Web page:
Livingston is either your first or last destination – clear immigration, and start soaking up the local Garifuna culture. Find out all the basics in our Livingstone, Guatemala Travel Guide.
Livingston, Guatemala: Transport
Livingston, Guatemala is only accessible by a boat tour from Rio Dulce Town.
The cost is Q125 / $17.20 one way or Q200 round trip / $27.50 and includes a 90 minute tour of five attractions on the water.
From Livingston you can catch onward buses to:
* Don’t forget to purchase travel insurance before any trip to Guatemala. We’ve been using World Nomads for over 10 years – it’s the best-value provider we’ve found but there are important things to consider. Check out our post & find out which of our claims were successful or denied.
A cheaper but less scenic option is to catch a boat to Puerto Barrios (Q35 / $4.80, 30 minutes).
It connects well with Guatemala City, or transfer along the way to the destinations listed above.
International boat departures from Livingston to Punta Gorda, Belize depart at 7:00 am Tuesday and Friday and cost Q200 / $27.50 (1 hour).
We recommend Lonely Planet’s Guatemala Travel Guide to help you plan your trip.
Livingston, Guatemala: Immigration
For direct transfers to/from Belize or Honduras, visit the Immigration Office on Calle Principal (6 am -6 pm).
For early departures, stamp out the day before.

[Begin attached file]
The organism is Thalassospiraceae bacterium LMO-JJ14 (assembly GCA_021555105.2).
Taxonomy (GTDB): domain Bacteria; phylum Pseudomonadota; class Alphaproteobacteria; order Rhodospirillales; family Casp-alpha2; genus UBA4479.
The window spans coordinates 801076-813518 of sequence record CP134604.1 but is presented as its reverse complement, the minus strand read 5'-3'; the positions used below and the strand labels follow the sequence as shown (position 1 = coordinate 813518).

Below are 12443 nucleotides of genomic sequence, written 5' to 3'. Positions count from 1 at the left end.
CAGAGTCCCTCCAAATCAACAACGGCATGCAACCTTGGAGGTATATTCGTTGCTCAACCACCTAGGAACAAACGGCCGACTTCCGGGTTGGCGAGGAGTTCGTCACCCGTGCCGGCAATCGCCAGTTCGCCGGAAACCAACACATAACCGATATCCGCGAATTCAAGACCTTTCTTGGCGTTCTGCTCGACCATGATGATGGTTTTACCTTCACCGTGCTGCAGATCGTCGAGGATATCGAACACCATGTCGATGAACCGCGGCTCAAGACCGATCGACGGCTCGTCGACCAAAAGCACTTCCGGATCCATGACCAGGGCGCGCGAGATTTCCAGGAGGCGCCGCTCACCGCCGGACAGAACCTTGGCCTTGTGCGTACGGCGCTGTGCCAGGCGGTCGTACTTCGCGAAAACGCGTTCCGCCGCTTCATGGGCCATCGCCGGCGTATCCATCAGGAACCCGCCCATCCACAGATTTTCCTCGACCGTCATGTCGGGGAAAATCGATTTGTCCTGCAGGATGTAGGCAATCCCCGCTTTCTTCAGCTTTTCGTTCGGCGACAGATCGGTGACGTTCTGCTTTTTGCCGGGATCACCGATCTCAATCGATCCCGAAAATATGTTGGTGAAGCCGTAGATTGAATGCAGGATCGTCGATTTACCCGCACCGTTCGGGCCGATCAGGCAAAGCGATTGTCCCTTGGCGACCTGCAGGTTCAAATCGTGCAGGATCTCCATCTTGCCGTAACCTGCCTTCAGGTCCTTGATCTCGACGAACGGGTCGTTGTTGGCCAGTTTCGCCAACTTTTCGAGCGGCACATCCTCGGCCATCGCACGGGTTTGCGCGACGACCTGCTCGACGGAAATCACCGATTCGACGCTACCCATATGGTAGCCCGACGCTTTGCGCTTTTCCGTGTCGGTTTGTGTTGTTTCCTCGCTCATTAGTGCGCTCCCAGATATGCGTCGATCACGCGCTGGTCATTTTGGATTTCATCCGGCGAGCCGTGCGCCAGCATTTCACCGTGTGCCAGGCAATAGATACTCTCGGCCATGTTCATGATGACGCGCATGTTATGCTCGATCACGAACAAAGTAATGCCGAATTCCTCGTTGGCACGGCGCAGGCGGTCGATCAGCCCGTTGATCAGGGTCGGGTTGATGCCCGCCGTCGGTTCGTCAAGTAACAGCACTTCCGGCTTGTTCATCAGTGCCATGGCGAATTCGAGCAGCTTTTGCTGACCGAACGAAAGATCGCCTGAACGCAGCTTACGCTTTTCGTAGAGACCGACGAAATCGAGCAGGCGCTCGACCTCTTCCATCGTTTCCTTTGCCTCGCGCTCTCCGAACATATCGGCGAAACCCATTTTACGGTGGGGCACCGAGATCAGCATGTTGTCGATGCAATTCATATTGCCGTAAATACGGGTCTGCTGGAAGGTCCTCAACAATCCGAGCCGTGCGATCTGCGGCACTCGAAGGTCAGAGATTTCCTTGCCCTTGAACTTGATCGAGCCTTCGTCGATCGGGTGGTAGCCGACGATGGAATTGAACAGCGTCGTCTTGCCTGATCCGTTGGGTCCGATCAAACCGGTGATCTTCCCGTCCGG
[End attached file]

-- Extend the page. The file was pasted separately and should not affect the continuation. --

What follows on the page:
You can change money at Banrural nearby, or withdraw money from the ATM.
Benque to Melchor de Menchos is another border crossing between Guatemala & Belize.
Livingston Guatemala: Things to Do
There isn’t a lot to do in Livingston, which is why we here at DIY Travel HQ recommend either not visiting or using it for transportation only.
There are many other places to visit in Guatemala.
The main attractions are beaches, but they leave a lot to be desired.
The ones near town butt up against the jungle, or are unsafe to swim due to contaminated water.
You will quickly get the lay of the land in Livingston, Guatemala.
The majority of your time will be spent waiting for transportation, wandering the streets, and people watching subsequently.
From hustlers near the docks, to women washing clothes at the communal station, to kids playing their version of double-dutch, the town is alive with activity.
What makes this region of Guatemala unique is the Garifuna culture which you can also find in Hopkins, Belize.
Former African slaves have settled along the Caribbean Coast from Belize to Nicaragua.
The two most identifiable qualities are Garifuna Drumming and their rich tasting food.
Livingston, Guatemala: Food
Food is a bit overpriced, but that is understandable since everything needs to be shipped in.
Many eateries are located along Calle Principal.
The local dish to try is Tapado, which consists of a collection of seafood, coconut milk, and plantains.
The food here has more flavor than the rest of Guatemala, so give it a try if you have the time and aren’t on a strict budget.
For the rest of us, there is always street food.
Livingston, Guatemala: Accommodation
We were expecting a small backwater town when we first arrived.
To our surprise, the hotels were better value than Rio Dulce Town.
We found two cheap places on the road heading left after passing the park from the dock. One even had a pool!
***The Final Word – We don’t recommend visiting Livingstone, Guatemala unless you are traveling to or from Belize.***
What do you think of Livingstone – love it or hate it?
Super easy DIY travel around city centres
Visited in July 2016
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